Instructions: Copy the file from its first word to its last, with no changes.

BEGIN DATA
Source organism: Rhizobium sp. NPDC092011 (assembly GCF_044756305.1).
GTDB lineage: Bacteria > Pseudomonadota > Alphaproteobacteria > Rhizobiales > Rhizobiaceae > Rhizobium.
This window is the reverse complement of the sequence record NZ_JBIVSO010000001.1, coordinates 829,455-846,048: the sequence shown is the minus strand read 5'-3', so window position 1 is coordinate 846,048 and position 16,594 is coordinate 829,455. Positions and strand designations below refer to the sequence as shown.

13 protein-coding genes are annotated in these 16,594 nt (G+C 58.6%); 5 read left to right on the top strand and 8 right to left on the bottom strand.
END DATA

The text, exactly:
Source organism: Rhizobium sp. NPDC092011 (assembly GCF_044756305.1).
GTDB lineage: Bacteria > Pseudomonadota > Alphaproteobacteria > Rhizobiales > Rhizobiaceae > Rhizobium.
This window is the reverse complement of the sequence record NZ_JBIVSO010000001.1, coordinates 829,455-846,048: the sequence shown is the minus strand read 5'-3', so window position 1 is coordinate 846,048 and position 16,594 is coordinate 829,455. Positions and strand designations below refer to the sequence as shown.

13 protein-coding genes are annotated in these 16,594 nt (G+C 58.6%); 5 read left to right on the top strand and 8 right to left on the bottom strand.